Due to the COVID-19 pandemic and subsequent lockdowns in Orlando back in 2020, I decided to go back to school here at Florida State University for Statistics, especially considering that FSU has a SAS coding certificate! Overall, I came to Florida State University with over two years of professional survey experience between academia and hospitality industry work.           

I spent time in 2020 taking calculus courses and statistics electives here at FSU to hone my data analysis skills further. I then saw an opportunity to apply for a FSU Libraries data fellowship beginning in Fall 2021. I decided to apply, as this position would give me the opportunity to utilize some of the skills I obtained from my previous positions and coursework at UCF and FSU, and hopefully develop some new skills to further myself in my goals of becoming a data analyst (and hopefully even an econometrician).

So far in my fellowship here at FSU Libraries, I have had the opportunity to gain some experience with MATLAB and SQL through the Data @ Your Desk workshops at Dirac, as well as some experience writing surveys in Qualtrics (as opposed to just conducting and monitoring surveys). I’ve also had the opportunity to learn more about citation management, library research, and data management. I’ve even been able to explain concepts for MS Excel to a patron via the online “Ask a Data Librarian” feature on the FSU Libraries website. This all said, I’m looking forward to applying some of my previous R coding and statistical analysis skills to some survey data for FSU Libraries this semester.

How do the Pros do Data Analysis?

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By: Diego Bustamante and William-Elijah Clark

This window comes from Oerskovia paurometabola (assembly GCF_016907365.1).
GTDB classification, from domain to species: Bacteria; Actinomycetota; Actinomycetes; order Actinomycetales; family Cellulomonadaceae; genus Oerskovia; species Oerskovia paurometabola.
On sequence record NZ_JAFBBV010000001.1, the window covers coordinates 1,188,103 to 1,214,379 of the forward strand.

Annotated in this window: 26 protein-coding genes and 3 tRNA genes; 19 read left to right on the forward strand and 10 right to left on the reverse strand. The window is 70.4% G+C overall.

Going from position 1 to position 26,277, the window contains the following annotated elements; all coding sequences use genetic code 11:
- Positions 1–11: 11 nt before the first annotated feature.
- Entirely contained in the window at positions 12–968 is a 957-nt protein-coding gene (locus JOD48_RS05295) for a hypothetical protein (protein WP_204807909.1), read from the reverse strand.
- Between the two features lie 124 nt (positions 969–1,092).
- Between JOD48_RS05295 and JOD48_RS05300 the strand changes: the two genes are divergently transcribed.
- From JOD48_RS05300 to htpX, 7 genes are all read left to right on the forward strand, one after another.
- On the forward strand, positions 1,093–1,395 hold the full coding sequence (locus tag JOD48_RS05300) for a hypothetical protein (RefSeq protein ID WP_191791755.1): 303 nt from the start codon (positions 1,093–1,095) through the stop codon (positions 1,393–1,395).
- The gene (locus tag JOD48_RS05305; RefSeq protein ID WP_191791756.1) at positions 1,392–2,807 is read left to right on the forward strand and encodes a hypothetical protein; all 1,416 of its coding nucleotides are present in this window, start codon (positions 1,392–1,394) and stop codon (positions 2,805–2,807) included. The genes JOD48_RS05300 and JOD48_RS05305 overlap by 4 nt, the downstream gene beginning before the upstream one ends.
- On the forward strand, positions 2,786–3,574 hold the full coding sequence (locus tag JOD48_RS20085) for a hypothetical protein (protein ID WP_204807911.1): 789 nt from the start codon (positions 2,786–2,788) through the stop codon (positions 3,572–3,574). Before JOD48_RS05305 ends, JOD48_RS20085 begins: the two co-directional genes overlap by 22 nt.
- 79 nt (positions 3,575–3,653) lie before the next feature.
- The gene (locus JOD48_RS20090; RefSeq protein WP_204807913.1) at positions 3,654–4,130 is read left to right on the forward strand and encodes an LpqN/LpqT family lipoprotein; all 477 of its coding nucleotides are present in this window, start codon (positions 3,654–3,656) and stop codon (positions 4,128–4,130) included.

INTRODUCTION

As technology continues to evolve, the infrastructure needed to run this technology gets more and more sophisticated. Processes and tasks carried out by personal computers, smartphones, and appliances are increasingly automated and run with minimal input from the user. This is made possible through code that is developed with one or more computer programming languages.  However, with the increase in the quantity of software and programming applications, the demand for programmers and the number of languages they are required to learn has increased.  Furthermore, many employers now require skills in data analysis and computer programming as prerequisites for job applications.  In this blog post, we will discuss the most in demand languages in the market and give a brief explanation of each.  (Grand Canyon University 2020; Jiidee 2020; Meinke 2020; University of California – Berkeley, n.d.) 

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This Black History Month: Celebrating Black Voices in Fiction

Black history in the United States cannot be given due attention in a meager blog post. From the Trans-Atlantic Slave Trade, to Reconstruction, to the Civil Rights movement and the Black Lives Matter movement, it’s easy to get entrenched in stories of Black pain and trauma. But amidst that there is also: excellence, joy, and success. It’s important to remember that Black history is not a thing of the past; history is being made every day.

Although there’s a plethora of seminal nonfiction texts written on Black history and the Black diaspora in America – you can check out How To Be An Antiracist by Ibram X. Kendi or A Black Women’s History of the United States by Daina Ramey Berry and Kali Nicole Gross, among others, for more critical reading – for the purposes of this post, we’ve focused on some wonderful voices in fiction*. We’ve selected a short list of classics and contemporary works from our Popular Literature collection, ranging from literary fiction to romance to science fiction. A permalink for each book is included below, which will take you to our catalog – there, you can search for more books by Black authors.

If you have suggestions for books you cannot find in our collection, please let us know by emailing lib-poplit@fsu.edu.

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Tattoo Tuesday Posts, January 2022

Scroll to peruse all Tattoo Tuesday book recommendations posted in the month of January, 2022.

With apologies to the tattoo’s owner, we cannot supply a book about dolphins – our Popular Literature catalog is evidently lacking in that department – but this week’s selection is written by someone who loves dragons as much as you love dolphins. We hope that this sense of passion for the extraordinary and inquisitiveness in the ordinary is conveyed in A Natural History of Dragons: a Memoir by Lady Trent by Marie Brennan, and that this selection piques your interest. To learn more about this title, visit it on the FSU catalog here: https://fsu-flvc.primo.exlibrisgroup.com/permalink/01FALSC_FSU/pag4dr/alma990352349780306576.